As a student, I was a keen table tennis player. Little did I think, in those far-off afternoons in the Students’ Union, that I would one day be engaged in another sort of ping pong, played late into the night on the green benches of the House of Commons.
“Ping pong” is Parliamentary vernacular for the process of settling disputes between the Commons and the Lords over the contents of Bills. The Commons sends a Bill to the Lords, which amends it and sends it back to the Commons. The Commons decides whether to accept the amendments. If it doesn’t, the Bill goes back to the Lords. And so it goes on. The “ping pong” analogy is therefore highly apposite.
We are now nearing the end of the current Parliamentary session, so there is more ping pong activity than usual. The Government is keen to complete its legislative programme, so amendments to Bills are pinging backwards and forwards between the Houses, resulting in late sittings and lengthy series of votes. One evening last week, the Commons had no fewer than 12 consecutive votes on Lords amendments, over a period of almost three hours. A marathon ping pong match, indeed.
It is expected that outstanding Bills will finally be agreed this week, when Parliament will be prorogued. The next session will begin on 10th May, with the impressive spectacle of the State Opening, one of the great events of the Parliamentary calendar.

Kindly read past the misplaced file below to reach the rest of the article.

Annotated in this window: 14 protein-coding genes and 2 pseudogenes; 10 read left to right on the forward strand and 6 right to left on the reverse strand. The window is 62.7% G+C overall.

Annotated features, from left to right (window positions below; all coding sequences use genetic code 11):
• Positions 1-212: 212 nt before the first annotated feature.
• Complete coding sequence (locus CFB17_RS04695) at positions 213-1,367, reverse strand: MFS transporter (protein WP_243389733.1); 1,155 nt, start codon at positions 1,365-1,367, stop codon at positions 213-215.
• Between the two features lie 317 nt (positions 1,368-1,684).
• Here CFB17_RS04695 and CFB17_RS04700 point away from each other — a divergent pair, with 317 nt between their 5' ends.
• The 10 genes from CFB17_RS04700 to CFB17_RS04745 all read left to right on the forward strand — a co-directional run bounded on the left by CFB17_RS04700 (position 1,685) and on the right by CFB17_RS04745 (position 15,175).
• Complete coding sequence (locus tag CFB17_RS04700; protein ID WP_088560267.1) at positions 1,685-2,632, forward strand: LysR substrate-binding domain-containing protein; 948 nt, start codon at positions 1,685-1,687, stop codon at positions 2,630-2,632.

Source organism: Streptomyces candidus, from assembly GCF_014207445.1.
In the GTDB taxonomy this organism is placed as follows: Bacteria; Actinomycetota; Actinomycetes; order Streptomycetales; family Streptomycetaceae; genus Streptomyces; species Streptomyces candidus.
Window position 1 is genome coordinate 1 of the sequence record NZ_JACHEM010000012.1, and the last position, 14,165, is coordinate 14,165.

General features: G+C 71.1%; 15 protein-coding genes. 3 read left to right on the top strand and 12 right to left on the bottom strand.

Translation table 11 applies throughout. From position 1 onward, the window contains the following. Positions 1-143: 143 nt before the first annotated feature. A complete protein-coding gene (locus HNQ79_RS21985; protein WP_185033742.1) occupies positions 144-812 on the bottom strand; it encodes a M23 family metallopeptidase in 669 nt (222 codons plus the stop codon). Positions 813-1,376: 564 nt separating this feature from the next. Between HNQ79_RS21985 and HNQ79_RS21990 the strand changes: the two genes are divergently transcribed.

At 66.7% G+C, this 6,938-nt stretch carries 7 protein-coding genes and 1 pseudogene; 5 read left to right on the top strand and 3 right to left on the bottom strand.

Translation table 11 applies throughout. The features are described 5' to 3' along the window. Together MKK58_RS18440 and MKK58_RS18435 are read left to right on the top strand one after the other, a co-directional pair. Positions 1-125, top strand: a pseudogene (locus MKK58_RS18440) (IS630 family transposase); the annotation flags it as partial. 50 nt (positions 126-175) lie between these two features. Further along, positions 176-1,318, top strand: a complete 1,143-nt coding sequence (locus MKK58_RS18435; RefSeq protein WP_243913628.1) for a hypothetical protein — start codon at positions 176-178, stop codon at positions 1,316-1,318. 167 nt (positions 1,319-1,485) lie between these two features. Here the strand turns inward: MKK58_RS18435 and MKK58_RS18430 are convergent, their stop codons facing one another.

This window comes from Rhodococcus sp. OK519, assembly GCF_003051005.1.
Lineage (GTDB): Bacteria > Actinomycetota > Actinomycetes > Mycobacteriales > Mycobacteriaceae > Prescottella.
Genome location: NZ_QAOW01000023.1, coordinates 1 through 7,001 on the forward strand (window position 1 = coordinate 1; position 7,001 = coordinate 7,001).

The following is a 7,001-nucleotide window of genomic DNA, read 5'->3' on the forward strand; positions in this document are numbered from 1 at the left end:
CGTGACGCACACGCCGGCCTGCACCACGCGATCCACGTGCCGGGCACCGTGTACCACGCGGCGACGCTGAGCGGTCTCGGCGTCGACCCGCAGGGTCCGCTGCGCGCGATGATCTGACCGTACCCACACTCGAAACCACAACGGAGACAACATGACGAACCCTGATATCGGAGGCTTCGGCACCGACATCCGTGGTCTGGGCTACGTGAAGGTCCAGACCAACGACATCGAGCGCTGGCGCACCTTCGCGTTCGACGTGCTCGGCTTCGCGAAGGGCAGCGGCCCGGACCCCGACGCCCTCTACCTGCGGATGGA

All eyes and ears will then be directed to the Queen’s Speech, which outlines the Government’s legislative programme for the new session. The precise contents of the Speech remain a matter of speculation until it is delivered. This year, however, it is widely anticipated that there will be a number of Bills aimed at restoring the balance of the British constitutional system after our departure from the European Union.
On exit, the UK retained a large body of EU law, simply to ensure there was no legislative vacuum after we left. EU law is very different from domestic law. It is not Common Law, nor, frequently, is it statute law. Post-Brexit, it is an alien element within the body of our legal system. It is expected that legislation will be introduced to modify or repeal retained EU law and restore the integrity of our native legal arrangements.
The legislation, whose working title is the “Brexit Freedoms Bill” is also expected to clear away a raft of regulation that has become unnecessary after EU exit, much of which, indeed, was opposed by the UK during its membership of the Union.
There is also speculation that the Speech will announce legislation to address the damage caused by the Northern Ireland Protocol, which has visited such disruption on the relationship between Northern Ireland and the rest of the UK.
Fixing the Protocol is essential to compete Brexit. For that reason, if for no other, the Bill is likely to be strongly opposed in the Lords, resulting in many more hours of midnight ping pong.